Volcanological phenomena in the paintings by Fabris and Hamilton

Clicking the small image will open a larger one (60-80K). The images below were mainly scanned from: «Les Fureurs du Vésuve» Découvertes Gallimard Albums; GT 10037 (ZB Zürich); Originals in: Hamilton, William: «Campi Flegrei. Observations on the volcanoes of the two Sicilies as they have been communicated to the Royal Society of London», Naples 1776. Text in collaboration with A. Bernhard and P. Leresche, class 6a HS 2000/01 KZU Bülach, Switzerland.



Vesuvius very similar to what it looks even today: On the right the central stratovolcano and on the left the wall of the caldera (Monte Somma) which surrounds the central cone. Before the eruption of 79 AD Monte Somma was part of the flank of a taller volcano. During the eruption of 79 AD this volcano collapsed. During later eruptions the central cone was built to its present height which is somewhat greater than Monte Somma's.



Dikes in the inner wall of the Somma-Caldera. The lava of the dikes is somewhat more resistant to erosion than the rest. Therefore they protrude from the all. The persons below left are standing of ropy pahoehoe lava which was erupted in January 1778.



The cinder cone, which was built by strombolian eruptions within the main crater, is ejecting bombs. The observers approach the cone from the upwind side in order to avoid being endangered by lapilli, ash and gases. They are standing on a solidified lava flow, which has flown around the central cone (before the great eruption of 1767).



Series of images showing the growth of the cinder cone as a result of strombolian eruptions. THe corresponding dates are: 1.) 8.7.1767 - 2.) 25.7.1767 - 3.) 6.8.1767 - 4.) 17.8.1767 - 5.) 3.9.1767 - 6.) 18.10.1767 which is only one day before a great eruption! Full of excitement Hamilton wrote: «I saw this small mountain grow... I now have no doubt that the whole of Vesuvius came into being in this particular way».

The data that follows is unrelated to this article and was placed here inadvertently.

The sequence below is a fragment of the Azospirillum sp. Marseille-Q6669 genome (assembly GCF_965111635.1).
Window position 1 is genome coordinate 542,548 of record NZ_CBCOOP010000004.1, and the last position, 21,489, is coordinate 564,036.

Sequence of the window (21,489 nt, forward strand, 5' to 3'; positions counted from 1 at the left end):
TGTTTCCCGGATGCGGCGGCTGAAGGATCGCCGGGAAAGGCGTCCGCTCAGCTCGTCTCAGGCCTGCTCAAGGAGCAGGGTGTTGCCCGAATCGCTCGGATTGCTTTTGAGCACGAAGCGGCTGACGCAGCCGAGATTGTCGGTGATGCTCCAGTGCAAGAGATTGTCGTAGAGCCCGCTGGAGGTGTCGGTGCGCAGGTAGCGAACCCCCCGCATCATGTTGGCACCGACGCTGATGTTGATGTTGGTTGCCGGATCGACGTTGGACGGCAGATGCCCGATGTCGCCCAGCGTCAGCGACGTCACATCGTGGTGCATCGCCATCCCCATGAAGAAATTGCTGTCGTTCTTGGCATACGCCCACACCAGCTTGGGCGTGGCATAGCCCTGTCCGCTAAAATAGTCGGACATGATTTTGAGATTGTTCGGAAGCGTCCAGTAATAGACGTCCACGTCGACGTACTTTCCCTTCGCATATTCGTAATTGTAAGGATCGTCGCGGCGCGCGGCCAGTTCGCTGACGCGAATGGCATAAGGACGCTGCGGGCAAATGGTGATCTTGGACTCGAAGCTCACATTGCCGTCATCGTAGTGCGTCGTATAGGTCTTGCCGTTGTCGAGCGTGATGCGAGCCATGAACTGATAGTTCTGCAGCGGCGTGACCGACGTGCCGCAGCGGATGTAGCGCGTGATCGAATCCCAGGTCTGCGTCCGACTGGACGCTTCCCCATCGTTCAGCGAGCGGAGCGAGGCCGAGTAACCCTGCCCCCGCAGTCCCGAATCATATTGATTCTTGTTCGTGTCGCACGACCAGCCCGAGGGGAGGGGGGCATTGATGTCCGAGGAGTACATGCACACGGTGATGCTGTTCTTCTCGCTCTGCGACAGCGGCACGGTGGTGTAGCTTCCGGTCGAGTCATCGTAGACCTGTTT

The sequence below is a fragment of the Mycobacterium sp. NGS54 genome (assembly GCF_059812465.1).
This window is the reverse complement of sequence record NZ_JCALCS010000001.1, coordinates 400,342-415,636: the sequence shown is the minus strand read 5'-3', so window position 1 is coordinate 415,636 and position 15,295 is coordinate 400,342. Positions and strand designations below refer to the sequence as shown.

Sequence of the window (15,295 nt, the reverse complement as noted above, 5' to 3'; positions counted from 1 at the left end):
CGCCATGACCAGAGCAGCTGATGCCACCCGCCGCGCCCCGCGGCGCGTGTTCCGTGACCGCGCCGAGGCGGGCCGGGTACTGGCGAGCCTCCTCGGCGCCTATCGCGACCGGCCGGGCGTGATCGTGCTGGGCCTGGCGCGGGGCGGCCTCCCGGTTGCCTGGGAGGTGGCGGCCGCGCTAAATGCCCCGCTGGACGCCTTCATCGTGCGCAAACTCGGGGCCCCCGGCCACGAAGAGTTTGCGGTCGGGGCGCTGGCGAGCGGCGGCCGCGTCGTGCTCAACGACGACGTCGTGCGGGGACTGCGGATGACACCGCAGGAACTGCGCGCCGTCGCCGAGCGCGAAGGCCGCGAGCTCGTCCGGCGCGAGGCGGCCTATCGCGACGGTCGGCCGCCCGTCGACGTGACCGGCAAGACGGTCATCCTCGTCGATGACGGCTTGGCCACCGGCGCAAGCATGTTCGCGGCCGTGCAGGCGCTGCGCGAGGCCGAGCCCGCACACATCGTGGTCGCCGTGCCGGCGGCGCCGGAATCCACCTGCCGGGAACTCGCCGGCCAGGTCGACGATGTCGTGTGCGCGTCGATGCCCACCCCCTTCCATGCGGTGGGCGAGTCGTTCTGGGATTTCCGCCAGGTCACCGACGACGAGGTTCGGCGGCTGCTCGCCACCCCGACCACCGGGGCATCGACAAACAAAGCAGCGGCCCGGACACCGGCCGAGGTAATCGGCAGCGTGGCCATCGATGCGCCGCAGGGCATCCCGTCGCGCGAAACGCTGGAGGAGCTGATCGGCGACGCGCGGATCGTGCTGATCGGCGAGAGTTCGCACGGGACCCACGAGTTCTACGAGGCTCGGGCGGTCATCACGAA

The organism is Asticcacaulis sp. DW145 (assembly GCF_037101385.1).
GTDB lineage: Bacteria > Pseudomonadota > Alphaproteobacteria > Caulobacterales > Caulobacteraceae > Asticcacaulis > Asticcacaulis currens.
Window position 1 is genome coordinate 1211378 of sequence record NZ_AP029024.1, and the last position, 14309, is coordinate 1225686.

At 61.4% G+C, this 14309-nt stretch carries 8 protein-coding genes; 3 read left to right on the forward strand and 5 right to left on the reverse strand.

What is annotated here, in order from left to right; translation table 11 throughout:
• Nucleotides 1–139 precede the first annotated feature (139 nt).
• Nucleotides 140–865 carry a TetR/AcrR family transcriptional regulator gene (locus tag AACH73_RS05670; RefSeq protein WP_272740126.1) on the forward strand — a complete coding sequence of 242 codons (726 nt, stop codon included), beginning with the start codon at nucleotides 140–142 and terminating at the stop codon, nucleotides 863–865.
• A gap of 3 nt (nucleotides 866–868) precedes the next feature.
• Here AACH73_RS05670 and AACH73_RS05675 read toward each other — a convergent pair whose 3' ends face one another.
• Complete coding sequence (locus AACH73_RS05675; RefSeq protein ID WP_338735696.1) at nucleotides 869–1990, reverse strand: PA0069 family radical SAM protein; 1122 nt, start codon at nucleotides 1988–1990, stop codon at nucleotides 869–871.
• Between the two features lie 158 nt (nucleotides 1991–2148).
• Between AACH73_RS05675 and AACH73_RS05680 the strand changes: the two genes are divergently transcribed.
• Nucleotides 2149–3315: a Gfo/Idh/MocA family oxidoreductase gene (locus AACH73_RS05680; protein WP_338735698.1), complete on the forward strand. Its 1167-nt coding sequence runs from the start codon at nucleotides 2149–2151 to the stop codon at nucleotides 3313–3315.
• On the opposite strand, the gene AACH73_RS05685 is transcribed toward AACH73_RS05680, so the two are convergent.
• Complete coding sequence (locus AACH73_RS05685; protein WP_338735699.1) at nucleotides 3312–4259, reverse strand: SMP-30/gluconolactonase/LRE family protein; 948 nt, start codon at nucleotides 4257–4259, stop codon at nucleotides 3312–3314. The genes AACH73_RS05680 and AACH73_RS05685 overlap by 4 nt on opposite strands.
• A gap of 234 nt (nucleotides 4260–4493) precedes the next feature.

On the evening of 8. August 1779 Vesuvius, during a plinian eruption, ejects a colossal lava fountain which reaches an altitude of 4000m above the crater. The ash-laden eruption cloud is full of lightning and enormous amounts of tephra fall even outside the Somma wall (left).



In the morning of 9. August 1779 the plinian eruption continues. The eruption column is mainly white indicating that the amount of erupted tephra has diminished. But still many bombs are ejected which are still visible at this great distance. After their parabolic flight they crash into Valle del Inferno (between the central cone and Monte Somma).



Pietro Fabris here shows drastically an effusive eruption which produces mainly fluid lava descending as a lava flow and covering a farm (20. October 1767). Monte Somma stops damage further north. Despite the ever-present risks the people of the region have continued to farm Vesuvius' slopes.



A typical pahoehoe lava flow shows strange surface features: a ropy surface is caused by compression of an already hardened crust ontop of still flowing lava. In the left dikes in the inner wall of Monte Somma. Presently steam emission is the only activity at the main crater. In those days ladies were carried up the mountain in seddan-chairs.



A aa lava flow (recognised by the broken surface texture) passes the observer's location on 11. May 1771 and reaches the sea at Resina. Note the steep, slowly advancing front of the flow. Pietro Fabris is amongst the spectators (below left) as is William Hamilton, who explains the view to other onlookers.



During a flank eruption a lava flow is erupted from a cinder cone on Vesuvius' flank (1760). Activity at the central crater is low. Lateral eruptions cause great damage to farmland and buildings but usually there is enough time for people to reach a safe location.



In Pompeij excavations were made already in Hamilton's time! Pompeij was covered by several meters of ash 79 AD during a gigantic plinian eruption of Vesuvius. The city was totally destroyed and about 2000 were killed. The diggers shown in the painting are less interested in scientific findings than ancient treasures which they hope to sell later on.



Sir William Hamilton (left) was born in 1730 in Scotland. As British ambassador he came to Naples in 1764 where he remained until 1800. He was fascinated by Vesuvius and his studies were favoured by the many eruptions of the volcano at that time. He sent many rock sample to England and commissioned the artist Pietro Fabris to draw and paint the volcanic phenomena (pictures on this page). He also interviewed local farmers and climbed Vesuvius at least 200 times.

Pietro Fabris (1756–79) was an Italian artist mainly based in Naples. Nevertheless he called himself an «English artist». 1768 he exhibited in London at the Free Society and in 1772 at the Society of Artist».